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Tuesday, January 12, 1999 Published at 18:15 GMT


Seven Law Lords hold key to Pinochet's fate

General Pinochet: Won right to new hearing

Seven Law Lords - Britain's most senior judges - will now have to decide on whether General Pinochet should face extradition to Spain.

Four of those judges were involved in setting aside an earlier ruling by the House of Lords to extradite the former Chilean leader.

The judges who will preside over the new appeal hearing later this month are:

Lord Browne-Wilkinson:
Aged 68, Lord Browne-Wilkinson is the most senior serving Law Lord, and has responsibility for deciding which judges hear appeals. In an indication of the sensitivities of links between judges and human rights organisations, he revealed in the hearing setting aside the original Pinochet decision that he is a governor of the British Institute of Human Rights.

Lord Hutton:
Aged 67, Lord Hutton started at the Northern Ireland bar. As a former Lord Chief Justice of Northern Ireland he was surrounded by tight security and would have been a high profile target for the IRA.

Lord Hope :
Aged 60, Lord Hope was Scotland's most senior judge before becoming a Law Lord, and is the senior Scottish judge among the Law Lords.

[ image: Lord Hoffman: Links with Amnesty International led to overturning of original verdict]
Lord Hoffman: Links with Amnesty International led to overturning of original verdict
Lord Goff:
Aged 72, Lord Goff is a former Scots Guard. He is a retired Law Lord who is eligible to sit on the panel hearing the Pinochet case.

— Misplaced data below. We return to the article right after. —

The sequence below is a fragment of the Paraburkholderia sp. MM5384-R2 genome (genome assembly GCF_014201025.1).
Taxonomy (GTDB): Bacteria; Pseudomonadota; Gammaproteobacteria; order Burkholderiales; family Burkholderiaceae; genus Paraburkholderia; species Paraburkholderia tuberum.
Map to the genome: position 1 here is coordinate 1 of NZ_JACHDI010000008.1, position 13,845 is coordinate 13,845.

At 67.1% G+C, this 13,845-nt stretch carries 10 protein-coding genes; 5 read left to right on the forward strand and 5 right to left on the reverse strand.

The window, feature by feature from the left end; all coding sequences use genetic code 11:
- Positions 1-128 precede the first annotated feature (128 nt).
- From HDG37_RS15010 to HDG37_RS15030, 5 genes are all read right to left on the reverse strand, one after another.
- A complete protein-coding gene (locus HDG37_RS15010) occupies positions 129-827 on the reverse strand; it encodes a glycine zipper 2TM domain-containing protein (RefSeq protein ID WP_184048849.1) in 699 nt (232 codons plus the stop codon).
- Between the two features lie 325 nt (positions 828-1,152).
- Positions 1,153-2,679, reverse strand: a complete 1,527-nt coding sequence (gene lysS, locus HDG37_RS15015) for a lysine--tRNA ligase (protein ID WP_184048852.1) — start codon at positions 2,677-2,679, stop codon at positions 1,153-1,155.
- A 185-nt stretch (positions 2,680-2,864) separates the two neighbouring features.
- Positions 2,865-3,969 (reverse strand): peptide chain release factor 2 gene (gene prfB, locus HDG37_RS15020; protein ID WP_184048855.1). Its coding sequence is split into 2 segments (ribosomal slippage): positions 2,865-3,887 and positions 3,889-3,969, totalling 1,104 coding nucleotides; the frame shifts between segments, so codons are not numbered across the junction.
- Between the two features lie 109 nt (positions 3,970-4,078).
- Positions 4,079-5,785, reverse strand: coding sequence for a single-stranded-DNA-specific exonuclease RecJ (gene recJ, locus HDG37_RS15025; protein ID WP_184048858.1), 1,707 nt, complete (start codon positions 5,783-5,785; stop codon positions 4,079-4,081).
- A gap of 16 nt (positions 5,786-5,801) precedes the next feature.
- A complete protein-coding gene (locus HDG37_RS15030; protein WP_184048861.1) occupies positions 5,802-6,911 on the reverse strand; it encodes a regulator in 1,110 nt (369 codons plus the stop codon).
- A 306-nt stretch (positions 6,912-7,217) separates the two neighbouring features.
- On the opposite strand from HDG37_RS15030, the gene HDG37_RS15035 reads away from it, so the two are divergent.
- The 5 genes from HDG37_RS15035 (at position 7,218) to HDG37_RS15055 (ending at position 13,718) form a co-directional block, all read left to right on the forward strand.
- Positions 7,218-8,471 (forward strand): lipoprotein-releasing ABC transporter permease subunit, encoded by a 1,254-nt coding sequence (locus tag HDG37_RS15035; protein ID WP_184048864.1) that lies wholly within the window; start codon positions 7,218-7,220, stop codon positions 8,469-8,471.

Lord Millett:
Aged 66, Lord Millett is one of the highest ranking freemasons in the judicial system. He attacked plans for a register of lodge members working in the judiciary as an "invasion of privacy," and described freemasonry as a harmless pastime.

Lord Saville:
Aged 62, Lord Saville is also an outspoken opponent of a freemasons' register. As chairman of the enquiry into the events surrounding 'Bloody Sunday' in Londonderry in 1972, in which 14 people died after they were shot by paratroopers, he already faces an extremely sensitive task.

Lord Phillips:
Aged 60, Lord Phillips is currently chairing the BSE enquiry which is considering whether the previous government responded adequately to the spread of mad cow disease, and its implications for the civilian population. He won considerable praise for his handling of the Maxwell fraud trial.

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